NI Paper Review: Clinton peace plea and bakery victory
Hillary Clinton, the Ashers aftermath and a £15,000 Tesco raid are all across Thursday's front pages.
The Belfast Telegraph leads with the former presidential candidate Hillary Clinton's visit to Belfast.
The US politician received an honorary degree from Queen's University and welcomed a new scholarship in her name.
Speaking at the university, she called for an interim unity government in Northern Ireland to navigate through the Brexit process and said we should strive for "peace not paralysis".
Mrs Clinton said that she has made "no excuses" for being against Brexit, saying that it "may go down as the worst self-inflicted political wound in history".
Umbilical cord poisoning?
The Irish News headlines on a mum-of-six who it reports died after part of an umbilical cord left in her body after a caesarean two years ago poisoned her.
Fiona McNally, 38 from North Belfast was found dead at her home on 6 October after complaining about feeling ill.
Her family are now demanding answers after a post-mortem detected the cause of death.
Ms McNally's sister has said the family are "so angry" with the Royal Victoria Hospital in Belfast, where the caesarean was performed.
The Belfast Health Trust said: "We express our deep sympathy to this family and on the receipt of the report from the coroner will work closely with him to investigate these tragic circumstances."
The Newsletter leads with the aftermath of the so-called "gay cake" case, where Ashers Bakery's refusal to make a cake with the slogan 'Support Gay Marriage' was found to not be discriminatory.
Daniel McArthur of the bakery, said outside the Supreme Court that "God had been their rock" during a four-year legal battle.
The judgement on Wednesday was greeted by many religious leaders as "an affirmation of religious freedom".
Meanwhile, DUP politician Ian Paisley has written to Secretary of State Karen Bradley asking for a review of the Equality Commission's funding, after it was revealed £250,000 was spent on the court challenge.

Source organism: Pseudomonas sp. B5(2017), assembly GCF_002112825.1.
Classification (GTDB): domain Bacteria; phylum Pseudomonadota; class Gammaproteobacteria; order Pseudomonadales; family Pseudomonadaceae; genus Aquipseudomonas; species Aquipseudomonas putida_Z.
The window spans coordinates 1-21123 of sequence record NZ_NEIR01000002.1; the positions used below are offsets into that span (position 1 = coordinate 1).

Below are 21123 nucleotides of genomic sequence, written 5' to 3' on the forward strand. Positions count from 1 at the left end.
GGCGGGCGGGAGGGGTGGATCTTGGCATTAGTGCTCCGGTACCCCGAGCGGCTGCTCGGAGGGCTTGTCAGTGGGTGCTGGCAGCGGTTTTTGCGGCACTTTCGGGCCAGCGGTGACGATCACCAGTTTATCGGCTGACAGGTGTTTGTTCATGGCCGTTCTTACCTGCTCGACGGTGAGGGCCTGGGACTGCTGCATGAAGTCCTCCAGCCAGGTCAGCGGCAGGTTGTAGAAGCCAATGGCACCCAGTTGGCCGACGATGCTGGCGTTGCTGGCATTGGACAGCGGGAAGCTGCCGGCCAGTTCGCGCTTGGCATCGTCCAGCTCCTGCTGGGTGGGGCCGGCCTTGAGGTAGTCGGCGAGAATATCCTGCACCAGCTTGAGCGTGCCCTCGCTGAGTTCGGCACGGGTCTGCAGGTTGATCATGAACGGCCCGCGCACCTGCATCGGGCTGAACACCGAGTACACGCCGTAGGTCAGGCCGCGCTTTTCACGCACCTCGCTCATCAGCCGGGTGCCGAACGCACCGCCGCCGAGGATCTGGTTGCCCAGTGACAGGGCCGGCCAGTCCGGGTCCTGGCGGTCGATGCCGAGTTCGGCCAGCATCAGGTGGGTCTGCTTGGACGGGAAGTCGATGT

The North Antrim MP told the Newsletter: "There has to be a review of how a public body is allowed to pursue a case that gets completely trashed by the Supreme Court."
Inside the Belfast Telegraph, the High Court has heard that three men took more than £15,000 worth of products from a number of raids on Tesco stores across Northern Ireland.
Cosmin Barbu, Dumitru Barbu and Adrian Olteanu loaded shopping trolleys full of drink, before covering them with towels and leaving without paying.
Tesco stores in Lisburn, Newry and Banbridge were targeted by the three men between 23-28 September.
The three accused are said to have admitted their involvement in the shoplifting spree.
The Irish News details that Ireland's Justice Committee has heard that Catholic police officers in Northern Ireland are not sent to their home communities due to the threat from dissident republican terrorists.
PSNI Assistant Chief Constable Alan Todd, speaking in Dublin, said in an ideal world, a Gael from County Tyrone would be stationed there.
However, he added that this is not the case, saying: "Dissidents have targeted families because their young folk have joined the police service."
The threat level from dissidents in Northern Ireland remains severe.
TV licence figures
And finally, inside the Belfast Telegraph, TV licensing figures revealed that more than 800 young people aged between 18-25 were caught watching television without a license in the past year.
TV licensing is reminding students that they could face prosecution and a fine of up to £1,000 if caught watching live TV or BBC iPlayer on any device.
However, there is a licensing loophole - the TV Licensing website states that students could be covered by a parent's license if a student's out-of-term address is covered by it.